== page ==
Stories of stories: Four giants of the Forty Acres

Katie Chang, General Life&Arts Reporter

Giants grace the ground of the Forty Acres. It doesn’t take much to spot them. Stand at the corner of Whitis and 24th, and their towering trunks bulge with age. Walk along Speedway on a sunny day, and their outstretched arms provide much-needed shade.

While the trees of UT provide the campus with thermal relief, aesthetic beauty and a bountiful supply of oxygen year round, they also embody the story of the University and the land it sits on. As spring begins to bloom, The Daily Texan compiled a list of four notable trees on campus. 

Battle Oaks

Around the University’s statue of Barbara Jordan stands the Battle Oaks — the oldest trees on campus. At upwards of 250-300 years old, the oaks survived the Civil War, when soldiers destroyed the surrounding oaks to build a fortress around the Texas Capitol. Surprisingly, the oaks attribute their name not to the war, but to Dr. William Battle, who worked to preserve the trees when the University planned to build the biology building on the site.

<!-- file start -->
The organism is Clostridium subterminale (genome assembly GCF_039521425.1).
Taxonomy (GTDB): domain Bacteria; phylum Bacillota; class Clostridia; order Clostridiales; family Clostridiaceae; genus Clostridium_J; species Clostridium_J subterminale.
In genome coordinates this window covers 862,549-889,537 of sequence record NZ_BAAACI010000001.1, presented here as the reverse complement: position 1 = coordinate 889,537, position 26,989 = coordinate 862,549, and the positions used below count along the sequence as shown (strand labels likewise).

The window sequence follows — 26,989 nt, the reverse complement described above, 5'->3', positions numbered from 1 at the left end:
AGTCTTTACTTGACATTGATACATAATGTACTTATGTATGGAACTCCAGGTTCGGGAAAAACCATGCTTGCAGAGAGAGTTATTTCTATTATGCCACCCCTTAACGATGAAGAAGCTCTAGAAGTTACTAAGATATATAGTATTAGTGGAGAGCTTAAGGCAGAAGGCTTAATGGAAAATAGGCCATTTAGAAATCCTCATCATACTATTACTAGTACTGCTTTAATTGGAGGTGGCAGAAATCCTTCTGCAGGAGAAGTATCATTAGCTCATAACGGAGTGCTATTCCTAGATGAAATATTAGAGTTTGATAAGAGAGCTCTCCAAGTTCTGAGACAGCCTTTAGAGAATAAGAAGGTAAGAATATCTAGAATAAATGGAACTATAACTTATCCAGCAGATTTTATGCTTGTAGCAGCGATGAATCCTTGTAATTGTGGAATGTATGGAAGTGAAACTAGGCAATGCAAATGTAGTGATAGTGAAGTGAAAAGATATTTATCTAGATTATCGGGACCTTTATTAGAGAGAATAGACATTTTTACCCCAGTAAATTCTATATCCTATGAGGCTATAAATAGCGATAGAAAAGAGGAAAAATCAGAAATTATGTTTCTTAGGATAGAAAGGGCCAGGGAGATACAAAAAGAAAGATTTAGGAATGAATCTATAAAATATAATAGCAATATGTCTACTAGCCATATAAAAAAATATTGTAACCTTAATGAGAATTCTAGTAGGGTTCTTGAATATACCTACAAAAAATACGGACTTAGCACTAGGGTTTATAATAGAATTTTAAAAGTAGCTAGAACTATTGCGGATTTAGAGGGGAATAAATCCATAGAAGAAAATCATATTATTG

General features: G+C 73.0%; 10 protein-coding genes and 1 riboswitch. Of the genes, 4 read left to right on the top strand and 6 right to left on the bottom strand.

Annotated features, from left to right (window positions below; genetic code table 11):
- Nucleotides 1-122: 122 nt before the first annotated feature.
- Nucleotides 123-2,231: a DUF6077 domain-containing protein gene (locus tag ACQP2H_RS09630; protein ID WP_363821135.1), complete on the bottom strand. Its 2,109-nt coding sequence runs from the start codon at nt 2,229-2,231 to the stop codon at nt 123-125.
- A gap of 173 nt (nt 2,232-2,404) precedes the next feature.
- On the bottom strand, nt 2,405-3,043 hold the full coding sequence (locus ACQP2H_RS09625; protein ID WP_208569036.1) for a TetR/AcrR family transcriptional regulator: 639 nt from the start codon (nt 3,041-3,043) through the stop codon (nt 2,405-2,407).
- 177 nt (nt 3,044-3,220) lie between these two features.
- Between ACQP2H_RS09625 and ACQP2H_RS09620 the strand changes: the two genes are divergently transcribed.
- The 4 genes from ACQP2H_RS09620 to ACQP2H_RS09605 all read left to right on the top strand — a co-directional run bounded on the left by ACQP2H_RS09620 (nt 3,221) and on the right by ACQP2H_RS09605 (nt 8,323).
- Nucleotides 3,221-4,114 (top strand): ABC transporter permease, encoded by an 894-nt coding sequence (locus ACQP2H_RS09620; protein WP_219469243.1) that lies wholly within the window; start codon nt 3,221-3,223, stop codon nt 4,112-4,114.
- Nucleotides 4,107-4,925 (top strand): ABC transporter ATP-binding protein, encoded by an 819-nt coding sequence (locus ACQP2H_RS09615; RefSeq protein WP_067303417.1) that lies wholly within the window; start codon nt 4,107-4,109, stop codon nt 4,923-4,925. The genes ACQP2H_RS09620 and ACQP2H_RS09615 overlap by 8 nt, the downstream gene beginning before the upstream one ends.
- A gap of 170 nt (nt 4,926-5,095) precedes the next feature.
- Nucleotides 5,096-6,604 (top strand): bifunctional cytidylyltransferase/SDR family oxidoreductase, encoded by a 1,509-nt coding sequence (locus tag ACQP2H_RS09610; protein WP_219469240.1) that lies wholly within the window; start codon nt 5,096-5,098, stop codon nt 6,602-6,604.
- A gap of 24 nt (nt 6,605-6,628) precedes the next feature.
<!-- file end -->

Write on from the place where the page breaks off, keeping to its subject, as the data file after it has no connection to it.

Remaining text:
Littlefield Cedar

The towering Littlefield Cedar stands at the corner of one of the most cherished buildings on campus. Its original owner, George Littlefield, imported the Deodar cedar from the Western Himalayan mountains and even planted it in Himalayan soil to ensure its survival. With its grand horizontal branches, Littlefield Cedar stands as the second largest of its kind in Texas.

Constitution Oak

A powerful symbol stands on the eastern side of the tower building. Planted in 1937 to commemorate the 150th anniversary of the United States constitution, Constitution Oak embodies freedom and democracy, principles that prove as enduring as its evergreen nature.

Prosopis Mesquite

Meander around the Will C. Hogg building, and a Texan treasure stands around the corner. Only a few mesquite trees remain around UT, but long before the school’s establishment, thousands of mesquite trees flourished in Austin’s arid climate. The Serrano and Cahuilla people used its thorns to create tattoos and wood to make arrows and tools, and ancient Indigenous populations made cakes from its fruit pods.